Lloyd Alexander The Book of Three 5oth Anniversary edition excerpt Since The Book of Three was first published in 1964, young readers have been enthralled by the adventures of Taran the Assistant Pig-keeper and his quest to become a hero. Taran is joined by an engaging cast of characters that includes Eilonwy, the strong-willed and sharp-tongued princess; Fflewddur Fflam, the hyperbole-prone bard; the ever-faithful Gurgi; and the curmudgeonly Doli—all of whom become involved in an epic struggle between good and evil that shapes the fate of the legendary land of Prydain.

Released over a period of five years, Lloyd Alexander's beautifully written tales not only captured children's imaginations but also garnered the highest critical praise. The Black Cauldron was a Newbery Honor Book, and the final volume in the chronicles, The High King, crowned the series by winning the Newbery Medal for “the most distinguished contribution to American literature for children.”

Henry Holt is proud to present this classic series to a new generation of young readers. The 50th Anniversary Edition of The Book of Three, with an introduction written by Newbery Honor-winning author Shannon Hale, is available September 2nd!

[Read an Excerpt]

Tue
Aug 26 2014 3:30pm

The Pop Quiz at the End of the Universe: Rod Duncan

Welcome back to The Pop Quiz at the End of the Universe, a recurring series here on Tor.com featuring some of our favorite science fiction and fantasy authors, artists, and others!

Today we're joined by Rod Duncan, novelist, screenwriter, and proud dyslexic. The Bullet-Catcher's Daughter, the first book in his Gas-Lit Empire series, is available now from Angry Robot. Find out more about the novel's cover from designer Will Staehle, and join us below to learn which magic spell would be vital to Rod's fighting style.

[Read More]

Tue
Aug 26 2014 3:00pm

Star Trek: Deep Space Nine Rewatch: “Sacrifice of Angels”

Star Trek: Deep Space Nine Rewatch on Tor.com: Sacrifice of Angels“Sacrifice of Angels”
Written by Ira Steven Behr & Hans Beimler
Directed by Allan Kroeker
Season 6, Episode 6
Production number 40510-530
Original air date: November 3, 1997
Stardate: unknown

Station log: We get a summary of “Favor the Bold,” and then we see the two fleets facing off. Sisko has the small attack ships target the Cardassian vessels and then run, hoping that the Cardassians will get angry enough to break formation to go after them. (The Jem’Hadar are too disciplined to do that.) That might open a hole they can punch through to get to the station.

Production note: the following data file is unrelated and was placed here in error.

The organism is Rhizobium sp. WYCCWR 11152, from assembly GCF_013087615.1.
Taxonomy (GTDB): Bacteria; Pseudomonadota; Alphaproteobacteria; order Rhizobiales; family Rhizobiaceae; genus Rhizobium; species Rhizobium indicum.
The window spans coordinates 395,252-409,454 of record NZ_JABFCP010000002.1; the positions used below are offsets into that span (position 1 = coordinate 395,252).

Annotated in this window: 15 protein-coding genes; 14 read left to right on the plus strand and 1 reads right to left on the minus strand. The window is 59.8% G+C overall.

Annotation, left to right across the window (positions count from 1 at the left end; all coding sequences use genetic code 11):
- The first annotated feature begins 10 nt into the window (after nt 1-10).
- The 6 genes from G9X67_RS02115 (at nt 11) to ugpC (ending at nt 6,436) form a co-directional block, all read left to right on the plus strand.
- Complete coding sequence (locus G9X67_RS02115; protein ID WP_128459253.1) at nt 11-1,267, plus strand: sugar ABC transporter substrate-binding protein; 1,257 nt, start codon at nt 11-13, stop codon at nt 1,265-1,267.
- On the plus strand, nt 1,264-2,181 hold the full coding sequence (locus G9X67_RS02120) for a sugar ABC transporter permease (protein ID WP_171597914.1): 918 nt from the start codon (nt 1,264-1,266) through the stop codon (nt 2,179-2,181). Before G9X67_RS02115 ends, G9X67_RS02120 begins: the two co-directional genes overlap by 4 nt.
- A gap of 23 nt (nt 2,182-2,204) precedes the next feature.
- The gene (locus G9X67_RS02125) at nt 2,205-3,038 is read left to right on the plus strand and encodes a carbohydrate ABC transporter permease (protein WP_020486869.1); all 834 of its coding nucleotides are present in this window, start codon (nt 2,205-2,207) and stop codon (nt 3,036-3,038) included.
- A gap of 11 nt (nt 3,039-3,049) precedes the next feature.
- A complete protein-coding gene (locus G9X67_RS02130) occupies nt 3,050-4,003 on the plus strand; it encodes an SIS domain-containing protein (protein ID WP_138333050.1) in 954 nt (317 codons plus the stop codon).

And then the battle is joined. On the station, Dukat, Damar, the female changeling, and Weyoun consult in Ops. Dukat figures out Sisko’s strategy, and plans to let it work up to a point, pretending to open a hole and then closing it on him before he can get through.

[Cannon to the right of them, / Cannon to the left of them, / Cannon in front of them / Volley’d and thunder’d.]

Tue
Aug 26 2014 2:12pm

Joss Whedon Teaches Jeremy Renner How to Hawkeye

Hawkeye Jeremy Renner Joss Whedon set photo Avengers: Age of Ultron funny crossbow

One of our favorite bits from shooting the first Avengers movie were the set photos and GIFs of Joss Whedon putting up his dukes alongside the rest of the cast in costume. Clearly he had fun trying out Hawkeye’s bow, because he’s at it again in this Avengers: Age of Ultron set photo, schooling Jeremy Renner in proper arrow shooting technique.

We’re not sure what’s better, Whedon’s pose or Jeremy Renner’s expression. He’s all “Dude, did you see me shoot a Chitauri out of the sky without even looking? I got this.” Oh, and Hawkeye’s new costume is cool, too.

Photo: Empire Magazine (via Comic Book Movie)

Tue
Aug 26 2014 2:00pm

Claustrophobia Under Strange Skies: “The Mound”

HP Lovecraft reread The MoundWelcome back to the Lovecraft reread, in which two modern Mythos writers get girl cooties all over old Howard’s original stories. Today we’re looking at “The Mound,” written in the winter of 1929-1930 and first published in the November 1940 issue of Weird Tales. You can read the story here. Spoilers ahead.

Summary: An unnamed ethnologist visits Binger, Oklahoma, chasing the legend of a mound haunted by the apparition of a man during the day, and a headless woman at night. Those who visit often come back mad, or don’t return at all.

[“It was not the all-covering dust and cobwebs of immemorial aeons, the fluttering winged things, the shriekingly loathsome sculptures on the walls, the bizarre form of the many basins and braziers, the sinister pyramidal altar with the hollow top, or the monstrous, octopus-headed abnormality in some strange, dark metal leering and squatting broodingly on its hieroglyphed pedestal, which robbed him of even the power to give a startled cry.”]

Tue
Aug 26 2014 1:30pm

Echopraxia: The Latest Attempt by Peter Watts to Stomp Your Assumptions to Death

Peter Watts Echopraxia review Scientist Daniel Brüks is what everyone sneeringly calls a baseline, a human being with so few augments that even the drugs he uses to make himself smarter (drugs required so he can qualify for tenure at his university job) are taken in pill form rather than via the clever synthesizer and pump arrangement all the cool kids use. He accesses the Internet much as we do, looking at displays rather than dumping the information right into his brain.

This outmoded and retro approach to technology gets him branded ‘old school’ by people who really mean technophobic, wimpy, and downright eccentric. But Dan has bigger PR problems than mere Luddism. Some of his research has been used to kill people, and guilt has driven him out to the desert. There he camps, hides, and commits research, sampling the local wildlife to see whether any of them might be baselines in their own right, or if all of their DNA has been overridden by humanity’s various runaway biotech projects.

[Can’t a fellow even enjoy a good sulk without the zombies showing up?]